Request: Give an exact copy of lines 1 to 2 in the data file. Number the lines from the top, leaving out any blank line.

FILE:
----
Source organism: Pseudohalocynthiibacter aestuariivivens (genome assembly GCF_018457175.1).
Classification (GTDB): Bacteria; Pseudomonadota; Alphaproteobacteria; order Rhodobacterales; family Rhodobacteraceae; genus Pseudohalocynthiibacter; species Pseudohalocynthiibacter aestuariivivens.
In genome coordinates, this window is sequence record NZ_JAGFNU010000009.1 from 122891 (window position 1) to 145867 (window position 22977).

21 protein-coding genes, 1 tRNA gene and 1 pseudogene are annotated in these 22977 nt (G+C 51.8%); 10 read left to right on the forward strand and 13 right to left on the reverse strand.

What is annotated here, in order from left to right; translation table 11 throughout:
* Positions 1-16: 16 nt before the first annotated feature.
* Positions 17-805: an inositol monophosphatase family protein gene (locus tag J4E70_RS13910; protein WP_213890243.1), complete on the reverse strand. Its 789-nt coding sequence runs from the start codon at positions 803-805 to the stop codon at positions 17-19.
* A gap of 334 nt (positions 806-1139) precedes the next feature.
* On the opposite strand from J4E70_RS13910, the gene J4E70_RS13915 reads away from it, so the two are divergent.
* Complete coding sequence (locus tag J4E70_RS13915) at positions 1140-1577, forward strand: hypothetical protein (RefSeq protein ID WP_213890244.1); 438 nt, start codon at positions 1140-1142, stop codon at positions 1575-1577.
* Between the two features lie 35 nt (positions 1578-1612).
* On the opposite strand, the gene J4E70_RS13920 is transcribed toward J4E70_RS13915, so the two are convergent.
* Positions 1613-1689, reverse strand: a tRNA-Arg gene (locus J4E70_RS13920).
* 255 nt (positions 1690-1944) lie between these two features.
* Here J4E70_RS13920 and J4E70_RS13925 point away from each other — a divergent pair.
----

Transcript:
Source organism: Pseudohalocynthiibacter aestuariivivens (genome assembly GCF_018457175.1).
Classification (GTDB): Bacteria; Pseudomonadota; Alphaproteobacteria; order Rhodobacterales; family Rhodobacteraceae; genus Pseudohalocynthiibacter; species Pseudohalocynthiibacter aestuariivivens.